Some 25 centuries later, we read and hear this prophecy in a world which once again is witness to a seemingly endless procession of exiles – refugees from Central America who are presently stranded on our own southern border and others around the world where war and chaos currently destroy lives and families and the very fabric of society itself. Wherever they come from and wherever they go, our obligation, as the United States’ Bishops have reminded us is “to care for and stand with newcomers, authorized and unauthorized, including unaccompanied immigrant children, refugees and asylum-seekers, those unnecessarily detained, and victims of human trafficking” [Faithful Citizenship, 81] .
The similarities between then and now remind us that the stage on which John's solemn pronouncement is being proclaimed is not just some far-off 1st-century desert oasis but every time and place, including notably our own.
The geographical desert was just John's starting-point - as it had been Israel's starting-point way back when. Rather than remain in the wilderness, the word of God takes John out of the desert and into the world. God's word wants to be heard - by everyone, where people actually are. In the words of the prophet Isaiah that Luke quotes: all flesh shall see the salvation of God [Isaiah 40:5].
For most of us, preoccupied as we inevitably are with our busy day-to-day lives and our here-and-now concerns, John the Baptist reminds us what Advent and Christmas are all about - God's word's active movement into our world. Isaiah said all flesh shall see the salvation of God, but in John that future is already happening in the present. And, as in Isaiah's day and as in John's, there are certainly plenty of valleys to be filled and mountains and hills to be leveled by God’s grace and mercy in our world.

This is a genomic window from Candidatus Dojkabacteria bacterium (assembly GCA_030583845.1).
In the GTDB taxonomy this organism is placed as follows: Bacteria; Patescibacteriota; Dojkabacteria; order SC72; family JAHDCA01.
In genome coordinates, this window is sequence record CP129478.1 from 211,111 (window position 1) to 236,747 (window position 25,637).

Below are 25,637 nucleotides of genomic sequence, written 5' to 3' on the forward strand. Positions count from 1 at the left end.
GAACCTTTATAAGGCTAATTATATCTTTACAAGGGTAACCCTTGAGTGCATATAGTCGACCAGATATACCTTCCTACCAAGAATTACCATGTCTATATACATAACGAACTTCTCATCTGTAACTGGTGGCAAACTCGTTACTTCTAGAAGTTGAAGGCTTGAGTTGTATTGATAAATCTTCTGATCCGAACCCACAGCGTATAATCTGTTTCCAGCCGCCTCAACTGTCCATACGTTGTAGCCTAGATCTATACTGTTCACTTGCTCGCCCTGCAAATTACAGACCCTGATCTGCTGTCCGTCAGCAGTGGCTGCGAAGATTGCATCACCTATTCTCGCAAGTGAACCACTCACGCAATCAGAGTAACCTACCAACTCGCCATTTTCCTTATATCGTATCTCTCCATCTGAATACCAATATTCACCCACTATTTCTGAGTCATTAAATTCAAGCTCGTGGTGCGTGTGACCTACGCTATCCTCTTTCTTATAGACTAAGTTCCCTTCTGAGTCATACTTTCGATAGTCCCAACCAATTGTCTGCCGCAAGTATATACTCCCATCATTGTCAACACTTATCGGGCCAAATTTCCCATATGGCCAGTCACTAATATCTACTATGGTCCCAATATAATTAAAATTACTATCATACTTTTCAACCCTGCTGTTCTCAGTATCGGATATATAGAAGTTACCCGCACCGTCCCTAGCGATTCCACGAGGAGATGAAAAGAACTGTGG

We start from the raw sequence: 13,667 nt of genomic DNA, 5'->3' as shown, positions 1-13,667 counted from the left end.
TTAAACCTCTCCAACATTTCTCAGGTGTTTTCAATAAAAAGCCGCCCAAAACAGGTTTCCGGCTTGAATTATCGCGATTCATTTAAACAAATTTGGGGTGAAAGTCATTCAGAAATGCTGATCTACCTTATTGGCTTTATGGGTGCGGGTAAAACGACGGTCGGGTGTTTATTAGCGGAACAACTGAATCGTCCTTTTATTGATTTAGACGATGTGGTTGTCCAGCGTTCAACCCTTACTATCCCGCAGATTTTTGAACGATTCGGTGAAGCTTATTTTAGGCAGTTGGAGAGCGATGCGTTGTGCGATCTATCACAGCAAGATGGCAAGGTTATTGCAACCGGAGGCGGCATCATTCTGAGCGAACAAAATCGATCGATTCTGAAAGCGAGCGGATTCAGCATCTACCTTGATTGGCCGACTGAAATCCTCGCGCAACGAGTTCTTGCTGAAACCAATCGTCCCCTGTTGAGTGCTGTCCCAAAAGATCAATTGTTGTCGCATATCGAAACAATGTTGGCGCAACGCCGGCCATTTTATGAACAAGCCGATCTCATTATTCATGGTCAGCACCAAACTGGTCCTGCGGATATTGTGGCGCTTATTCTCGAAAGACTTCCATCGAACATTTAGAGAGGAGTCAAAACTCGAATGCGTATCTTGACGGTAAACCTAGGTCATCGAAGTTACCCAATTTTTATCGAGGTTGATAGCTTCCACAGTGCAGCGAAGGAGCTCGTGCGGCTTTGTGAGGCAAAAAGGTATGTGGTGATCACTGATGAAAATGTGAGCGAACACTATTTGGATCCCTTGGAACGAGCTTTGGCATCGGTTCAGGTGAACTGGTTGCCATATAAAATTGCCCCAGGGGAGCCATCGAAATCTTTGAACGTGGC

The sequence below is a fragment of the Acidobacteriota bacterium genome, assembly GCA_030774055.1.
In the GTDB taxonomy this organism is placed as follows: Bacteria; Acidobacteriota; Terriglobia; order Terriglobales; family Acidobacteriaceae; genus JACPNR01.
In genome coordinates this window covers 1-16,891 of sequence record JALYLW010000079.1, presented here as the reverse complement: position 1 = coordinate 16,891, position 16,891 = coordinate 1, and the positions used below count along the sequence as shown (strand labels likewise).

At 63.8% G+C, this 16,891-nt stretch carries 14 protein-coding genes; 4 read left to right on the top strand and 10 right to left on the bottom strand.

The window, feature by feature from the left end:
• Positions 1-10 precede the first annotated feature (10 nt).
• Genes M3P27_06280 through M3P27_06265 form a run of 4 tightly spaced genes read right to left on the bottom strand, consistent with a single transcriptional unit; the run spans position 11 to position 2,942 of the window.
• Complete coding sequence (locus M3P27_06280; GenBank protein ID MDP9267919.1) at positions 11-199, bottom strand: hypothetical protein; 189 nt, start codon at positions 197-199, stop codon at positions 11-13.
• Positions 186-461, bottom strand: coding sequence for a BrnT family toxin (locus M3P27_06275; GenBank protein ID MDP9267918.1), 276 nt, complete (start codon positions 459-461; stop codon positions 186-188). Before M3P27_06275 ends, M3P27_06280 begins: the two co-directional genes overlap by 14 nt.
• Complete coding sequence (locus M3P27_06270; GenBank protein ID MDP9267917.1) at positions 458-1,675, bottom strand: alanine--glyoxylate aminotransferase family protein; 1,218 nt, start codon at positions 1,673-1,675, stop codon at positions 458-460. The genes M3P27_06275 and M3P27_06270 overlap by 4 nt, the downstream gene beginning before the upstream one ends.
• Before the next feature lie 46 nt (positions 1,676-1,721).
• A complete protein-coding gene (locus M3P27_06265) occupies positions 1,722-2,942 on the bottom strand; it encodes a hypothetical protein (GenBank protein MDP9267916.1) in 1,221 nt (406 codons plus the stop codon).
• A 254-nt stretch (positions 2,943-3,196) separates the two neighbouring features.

Advent, as we are always being told, is all about waiting and eager expectation. But waiting for what, exactly? Surely not just for Santa Claus! For Christ? Yes, for Christ - but surely not for Christ to be born! That happened a long time ago in Bethlehem. Otherwise, we wouldn't be praying here in this church today! If I may quote Isaac Hecker again: Christ has come. Christ is here, now upon earth. Christ ever abides with [us] according to His word. What the age promises [us] is the rending asunder the clouds of error which hinder [us] from seeing that Christ is here. [The Church and the Age, 1887]
Like the first coming of Christ, which John proclaimed way back then, the day-in, day-out, here-and-now, coming of Christ, which the Church lives all year long, invites a convinced and committed response on our part. That kind of response can only be sustained when we become convinced, as Saint Paul so clearly was, that the peace of God that surpasses all understanding will guard our hearts and minds in Christ Jesus [Philippians 4:7]
Homily for the 2nd Sunday of Advent, Immaculate Conception Church, Knoxville, TN, December 9, 2018